This is a part in my story: “If they ask, just say allergies,”.
    I believe that was incorrect.

    Correct: “If they ask, just say allergies.”
    I’m pretty sure that one is right. Would I just keep going like this then?

    “If they ask, just say allergies.” I sniffled again, turning my back towards Alice.

    Please respond. Your article was really awesome! Thanks!

    • Kim Kautzer

      Desiree, I’m sorry I didn’t see your question till today! There are two ways to do this correctly:

      “If they ask, just say allergies.” I sniffled again, turning by back towards Alice.

      “If they ask, just say allergies,” I sniffled. I turned my back towards Alice.

      In the first, the speaker makes a statement. Then she sniffles. In the second, she makes her statement while sniffling.

      I’m sure it’s too late for the contest, but I wish you all the best!

      • Desiree

        Thank you so much! The competition was a while back, however I still benefit knowing this! I love writing, and this question has been on my mind for a while. It’s nice to finally have an answer. Thank you!

  2. Kevin Suscavage

    Please help!! I can not find the answer online ANYWHERE. My problem: What do you do with the period at end of sentence when the sentence has a title at the end?? Does the period go inside or outside of the quotes?

    Is this right?….. I like the article, “The Guide to Living.”
    OR is this right?….. I like the article, “The Guide to Living”.

    Also, can you please let me know what online site addresses this issue??

      • Kevin Suscavage

        So, just to make sure, the period at end of sentence ALWAYS goes inside the quotes (if quotes are at end of sentence)….whether the quote is a quotation from someone OR it’s quotes around the title of an article? Yes??

        • Kim Kautzer

          Yes. If you read my article, you’ll see that question marks and exclamation marks play by different rules, depending on the situation. But periods ALWAYS go inside the quotation marks.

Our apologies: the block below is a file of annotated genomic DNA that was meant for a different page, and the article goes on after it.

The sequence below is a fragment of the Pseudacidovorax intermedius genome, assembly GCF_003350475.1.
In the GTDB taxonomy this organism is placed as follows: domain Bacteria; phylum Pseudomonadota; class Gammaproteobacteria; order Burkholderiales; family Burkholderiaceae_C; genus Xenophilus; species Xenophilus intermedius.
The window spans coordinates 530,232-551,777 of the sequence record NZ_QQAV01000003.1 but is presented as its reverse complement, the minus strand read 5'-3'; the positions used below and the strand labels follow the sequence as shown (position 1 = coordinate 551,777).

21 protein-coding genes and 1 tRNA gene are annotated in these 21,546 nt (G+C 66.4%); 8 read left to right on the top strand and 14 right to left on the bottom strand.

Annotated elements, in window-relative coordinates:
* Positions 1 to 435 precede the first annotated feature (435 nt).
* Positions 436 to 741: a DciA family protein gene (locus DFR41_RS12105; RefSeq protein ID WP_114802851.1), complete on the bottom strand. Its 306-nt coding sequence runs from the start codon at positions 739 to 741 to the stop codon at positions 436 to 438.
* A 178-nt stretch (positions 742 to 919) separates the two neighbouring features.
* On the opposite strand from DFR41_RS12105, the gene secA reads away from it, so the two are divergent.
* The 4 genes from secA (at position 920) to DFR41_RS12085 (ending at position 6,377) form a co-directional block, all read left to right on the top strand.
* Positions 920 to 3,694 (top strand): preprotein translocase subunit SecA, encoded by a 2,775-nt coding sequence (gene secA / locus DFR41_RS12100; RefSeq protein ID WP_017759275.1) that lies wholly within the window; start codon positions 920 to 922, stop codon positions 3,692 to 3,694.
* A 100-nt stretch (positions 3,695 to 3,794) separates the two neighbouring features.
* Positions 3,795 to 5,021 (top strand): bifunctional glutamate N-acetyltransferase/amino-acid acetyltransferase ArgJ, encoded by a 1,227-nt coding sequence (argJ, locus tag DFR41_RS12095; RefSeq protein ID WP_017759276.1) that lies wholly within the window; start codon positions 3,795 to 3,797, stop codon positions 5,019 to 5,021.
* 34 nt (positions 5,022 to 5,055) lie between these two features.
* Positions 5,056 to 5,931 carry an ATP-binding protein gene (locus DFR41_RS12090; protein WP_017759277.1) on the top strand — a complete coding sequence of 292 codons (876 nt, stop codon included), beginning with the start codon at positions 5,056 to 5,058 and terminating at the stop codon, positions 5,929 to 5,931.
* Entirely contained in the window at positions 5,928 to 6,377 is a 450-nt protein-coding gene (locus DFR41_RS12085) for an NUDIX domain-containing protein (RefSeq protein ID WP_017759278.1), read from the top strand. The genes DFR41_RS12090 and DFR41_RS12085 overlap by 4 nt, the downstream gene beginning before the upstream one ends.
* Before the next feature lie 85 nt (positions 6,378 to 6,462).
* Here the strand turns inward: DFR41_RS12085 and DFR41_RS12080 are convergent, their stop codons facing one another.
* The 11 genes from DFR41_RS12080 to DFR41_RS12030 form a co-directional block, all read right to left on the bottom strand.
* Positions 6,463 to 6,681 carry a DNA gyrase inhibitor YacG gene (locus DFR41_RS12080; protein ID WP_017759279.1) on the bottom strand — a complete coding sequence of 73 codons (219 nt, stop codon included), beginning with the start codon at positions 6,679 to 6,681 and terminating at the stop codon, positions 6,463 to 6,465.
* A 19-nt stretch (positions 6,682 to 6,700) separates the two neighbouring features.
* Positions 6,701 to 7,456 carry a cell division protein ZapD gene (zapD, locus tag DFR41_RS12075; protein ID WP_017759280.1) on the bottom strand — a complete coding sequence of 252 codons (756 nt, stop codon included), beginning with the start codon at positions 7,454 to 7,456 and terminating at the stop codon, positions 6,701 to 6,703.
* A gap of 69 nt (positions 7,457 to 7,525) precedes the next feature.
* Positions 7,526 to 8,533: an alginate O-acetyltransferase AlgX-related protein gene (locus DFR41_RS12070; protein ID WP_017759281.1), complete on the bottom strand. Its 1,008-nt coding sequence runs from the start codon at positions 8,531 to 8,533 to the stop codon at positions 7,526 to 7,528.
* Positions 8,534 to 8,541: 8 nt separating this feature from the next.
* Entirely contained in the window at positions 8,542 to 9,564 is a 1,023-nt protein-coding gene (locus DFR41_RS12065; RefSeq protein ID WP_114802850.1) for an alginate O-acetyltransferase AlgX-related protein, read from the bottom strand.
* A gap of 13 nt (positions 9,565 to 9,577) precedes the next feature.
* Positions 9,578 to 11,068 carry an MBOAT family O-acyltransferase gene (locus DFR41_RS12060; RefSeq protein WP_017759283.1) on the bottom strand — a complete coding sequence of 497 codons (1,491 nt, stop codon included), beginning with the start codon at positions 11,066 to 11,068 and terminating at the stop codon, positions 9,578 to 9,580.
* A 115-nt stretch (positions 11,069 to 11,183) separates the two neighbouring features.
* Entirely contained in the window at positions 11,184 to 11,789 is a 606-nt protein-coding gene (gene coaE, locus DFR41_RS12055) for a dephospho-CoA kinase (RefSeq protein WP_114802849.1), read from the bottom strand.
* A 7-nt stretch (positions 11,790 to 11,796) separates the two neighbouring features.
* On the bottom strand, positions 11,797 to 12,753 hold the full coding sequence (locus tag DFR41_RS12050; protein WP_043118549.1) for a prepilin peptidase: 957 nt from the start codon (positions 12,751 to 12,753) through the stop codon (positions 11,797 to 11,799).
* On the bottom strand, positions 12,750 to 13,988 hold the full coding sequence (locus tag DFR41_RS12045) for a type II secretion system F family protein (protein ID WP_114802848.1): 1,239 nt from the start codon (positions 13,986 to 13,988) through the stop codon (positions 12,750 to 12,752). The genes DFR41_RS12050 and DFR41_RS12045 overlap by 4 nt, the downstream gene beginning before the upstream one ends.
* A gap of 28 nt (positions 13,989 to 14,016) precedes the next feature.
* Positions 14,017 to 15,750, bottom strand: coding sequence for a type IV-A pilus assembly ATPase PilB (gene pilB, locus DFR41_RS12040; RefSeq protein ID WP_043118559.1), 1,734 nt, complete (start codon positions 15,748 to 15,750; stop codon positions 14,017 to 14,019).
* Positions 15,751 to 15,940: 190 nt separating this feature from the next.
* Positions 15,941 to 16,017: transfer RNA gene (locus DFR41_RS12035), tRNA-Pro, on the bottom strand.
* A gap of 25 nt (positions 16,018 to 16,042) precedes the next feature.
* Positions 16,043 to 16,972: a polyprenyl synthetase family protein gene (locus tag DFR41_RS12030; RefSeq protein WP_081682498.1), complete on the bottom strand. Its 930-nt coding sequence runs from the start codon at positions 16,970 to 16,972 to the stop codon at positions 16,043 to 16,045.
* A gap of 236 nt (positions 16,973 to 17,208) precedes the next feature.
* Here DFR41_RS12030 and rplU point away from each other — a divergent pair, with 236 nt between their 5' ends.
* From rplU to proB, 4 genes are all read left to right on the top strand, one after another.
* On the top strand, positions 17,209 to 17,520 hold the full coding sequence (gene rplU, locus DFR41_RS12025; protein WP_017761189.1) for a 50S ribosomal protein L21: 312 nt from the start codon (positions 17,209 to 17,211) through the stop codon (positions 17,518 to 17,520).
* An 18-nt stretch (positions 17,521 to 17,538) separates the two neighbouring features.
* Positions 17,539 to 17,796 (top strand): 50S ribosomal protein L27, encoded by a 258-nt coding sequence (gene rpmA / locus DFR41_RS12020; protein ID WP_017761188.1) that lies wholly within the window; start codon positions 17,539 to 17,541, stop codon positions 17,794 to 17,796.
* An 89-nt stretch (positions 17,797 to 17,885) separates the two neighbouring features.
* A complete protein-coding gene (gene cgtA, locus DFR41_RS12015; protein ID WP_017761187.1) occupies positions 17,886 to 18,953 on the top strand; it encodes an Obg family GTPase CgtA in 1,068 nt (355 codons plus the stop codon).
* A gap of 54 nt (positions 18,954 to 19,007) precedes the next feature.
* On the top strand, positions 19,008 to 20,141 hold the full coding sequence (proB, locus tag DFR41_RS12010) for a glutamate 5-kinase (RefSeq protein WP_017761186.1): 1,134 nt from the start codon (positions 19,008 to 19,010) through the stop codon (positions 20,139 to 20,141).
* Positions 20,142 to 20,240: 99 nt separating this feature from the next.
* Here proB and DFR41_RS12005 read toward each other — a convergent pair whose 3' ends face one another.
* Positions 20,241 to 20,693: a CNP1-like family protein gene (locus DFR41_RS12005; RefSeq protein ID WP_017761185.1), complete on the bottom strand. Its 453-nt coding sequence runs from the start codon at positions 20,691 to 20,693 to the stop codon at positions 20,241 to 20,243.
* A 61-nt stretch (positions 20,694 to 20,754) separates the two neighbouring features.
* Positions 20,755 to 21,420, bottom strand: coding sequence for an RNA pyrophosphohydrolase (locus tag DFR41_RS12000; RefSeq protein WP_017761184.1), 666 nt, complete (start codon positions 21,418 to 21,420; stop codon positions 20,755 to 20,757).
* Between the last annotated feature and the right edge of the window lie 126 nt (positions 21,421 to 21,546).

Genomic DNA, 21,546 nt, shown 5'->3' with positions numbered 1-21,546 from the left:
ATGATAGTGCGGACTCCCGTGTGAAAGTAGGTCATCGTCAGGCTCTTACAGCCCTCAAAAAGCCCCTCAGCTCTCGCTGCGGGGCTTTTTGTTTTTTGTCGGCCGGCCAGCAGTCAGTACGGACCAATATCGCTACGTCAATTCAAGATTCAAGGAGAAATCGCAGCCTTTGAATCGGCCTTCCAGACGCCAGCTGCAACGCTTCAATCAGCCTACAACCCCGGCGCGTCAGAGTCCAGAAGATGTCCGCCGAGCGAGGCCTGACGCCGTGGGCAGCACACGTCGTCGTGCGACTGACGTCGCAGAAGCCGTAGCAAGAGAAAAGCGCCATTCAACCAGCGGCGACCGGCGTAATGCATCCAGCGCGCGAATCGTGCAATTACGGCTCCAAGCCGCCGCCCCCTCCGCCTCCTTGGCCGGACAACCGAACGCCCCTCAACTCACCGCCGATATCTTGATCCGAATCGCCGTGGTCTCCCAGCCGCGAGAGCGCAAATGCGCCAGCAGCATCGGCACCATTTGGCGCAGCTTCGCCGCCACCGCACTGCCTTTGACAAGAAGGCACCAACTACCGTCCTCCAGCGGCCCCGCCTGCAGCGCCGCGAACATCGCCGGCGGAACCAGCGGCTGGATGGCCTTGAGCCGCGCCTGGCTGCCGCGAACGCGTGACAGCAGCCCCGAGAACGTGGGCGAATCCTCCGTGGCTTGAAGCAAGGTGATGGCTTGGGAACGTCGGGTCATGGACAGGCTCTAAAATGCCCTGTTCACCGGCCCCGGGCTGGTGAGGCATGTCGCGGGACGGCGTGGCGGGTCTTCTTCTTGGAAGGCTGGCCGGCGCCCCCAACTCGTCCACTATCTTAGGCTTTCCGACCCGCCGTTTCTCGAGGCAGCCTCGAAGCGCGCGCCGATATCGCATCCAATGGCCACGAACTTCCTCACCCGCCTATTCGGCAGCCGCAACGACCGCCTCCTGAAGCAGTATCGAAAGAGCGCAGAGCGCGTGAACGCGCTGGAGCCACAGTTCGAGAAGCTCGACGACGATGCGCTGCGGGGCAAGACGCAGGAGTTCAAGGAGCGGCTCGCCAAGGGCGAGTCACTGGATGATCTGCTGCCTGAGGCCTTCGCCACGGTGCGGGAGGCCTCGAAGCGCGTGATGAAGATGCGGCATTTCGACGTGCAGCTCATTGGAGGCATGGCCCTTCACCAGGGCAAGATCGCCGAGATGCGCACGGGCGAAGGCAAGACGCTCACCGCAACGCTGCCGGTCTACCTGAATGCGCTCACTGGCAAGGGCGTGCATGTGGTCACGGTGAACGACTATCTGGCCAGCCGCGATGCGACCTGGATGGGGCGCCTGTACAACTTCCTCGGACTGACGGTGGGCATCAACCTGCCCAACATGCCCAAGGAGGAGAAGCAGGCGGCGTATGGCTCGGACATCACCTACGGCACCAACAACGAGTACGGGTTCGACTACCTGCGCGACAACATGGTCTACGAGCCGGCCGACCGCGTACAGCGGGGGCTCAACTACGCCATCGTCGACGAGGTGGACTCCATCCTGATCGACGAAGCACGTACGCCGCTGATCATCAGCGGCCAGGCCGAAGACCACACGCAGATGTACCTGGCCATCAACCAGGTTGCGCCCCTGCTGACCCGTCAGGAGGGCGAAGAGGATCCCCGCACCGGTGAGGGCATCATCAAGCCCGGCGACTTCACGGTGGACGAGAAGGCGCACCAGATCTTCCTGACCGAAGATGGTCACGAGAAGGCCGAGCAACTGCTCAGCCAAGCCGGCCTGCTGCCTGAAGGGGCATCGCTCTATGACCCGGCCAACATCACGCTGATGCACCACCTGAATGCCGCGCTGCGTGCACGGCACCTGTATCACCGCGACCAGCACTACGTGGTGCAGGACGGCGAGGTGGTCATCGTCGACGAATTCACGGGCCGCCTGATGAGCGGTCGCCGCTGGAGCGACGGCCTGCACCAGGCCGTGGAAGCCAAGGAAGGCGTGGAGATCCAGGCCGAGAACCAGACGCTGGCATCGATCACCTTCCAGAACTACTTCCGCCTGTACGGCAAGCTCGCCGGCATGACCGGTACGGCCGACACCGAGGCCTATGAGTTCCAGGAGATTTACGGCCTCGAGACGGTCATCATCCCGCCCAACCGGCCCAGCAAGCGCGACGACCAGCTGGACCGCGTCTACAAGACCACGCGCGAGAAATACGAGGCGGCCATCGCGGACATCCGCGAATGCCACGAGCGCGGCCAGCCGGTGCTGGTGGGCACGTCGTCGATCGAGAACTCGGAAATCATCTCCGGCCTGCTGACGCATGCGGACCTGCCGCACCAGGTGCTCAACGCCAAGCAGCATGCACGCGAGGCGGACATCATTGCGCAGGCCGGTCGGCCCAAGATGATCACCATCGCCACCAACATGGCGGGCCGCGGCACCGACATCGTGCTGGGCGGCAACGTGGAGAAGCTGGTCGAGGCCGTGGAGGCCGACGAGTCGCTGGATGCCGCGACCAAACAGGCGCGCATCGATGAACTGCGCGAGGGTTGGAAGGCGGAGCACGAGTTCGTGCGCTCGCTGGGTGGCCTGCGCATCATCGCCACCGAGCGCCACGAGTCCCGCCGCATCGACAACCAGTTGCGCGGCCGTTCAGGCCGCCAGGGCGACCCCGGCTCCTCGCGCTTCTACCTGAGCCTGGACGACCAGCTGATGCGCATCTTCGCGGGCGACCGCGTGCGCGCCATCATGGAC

Read through my article again to see different examples. I’d also encourage you to spend some time studying the MLA Style Center article I shared with you earlier. You’ll get this! All the best, Kevin.

  3. Kim Kautzer

    BCP: The Chicago Manual of Style says: “When two different marks of punctuation are called for at the same location in a sentence, the stronger mark only is retained.” (5.5)

    In your example,the question mark is the dominant mark because it provides context to the sentence. Therefore, you wouldn’t need the comma.

    My dad asked, “Did you eat?” and I answered, “Yes.”

  4. BCP

    I know I’m about 3 years too late on this post. What about when the question follows in the middle of a sentence? Question mark or comma or both?

    My dad asked, “Did you eat?”, and I answered, “Yes.”

  5. Brian

    Crazy, right?!

  6. Kim

    The interrobang? Oy. You just gave me a headache. 🙂

  7. Brian

    Have you heard of the interrobang? I just did recently. It’s the combination of exclamation point and question mark. As in,

    What is going on here?!

    It’s still not considered standard, but the fact that it is so common that it has an actual name suggests it may become accepted one of these days.

    Punctuation rules are hard enough as they are, we don’t need to add new marks do we? 🙂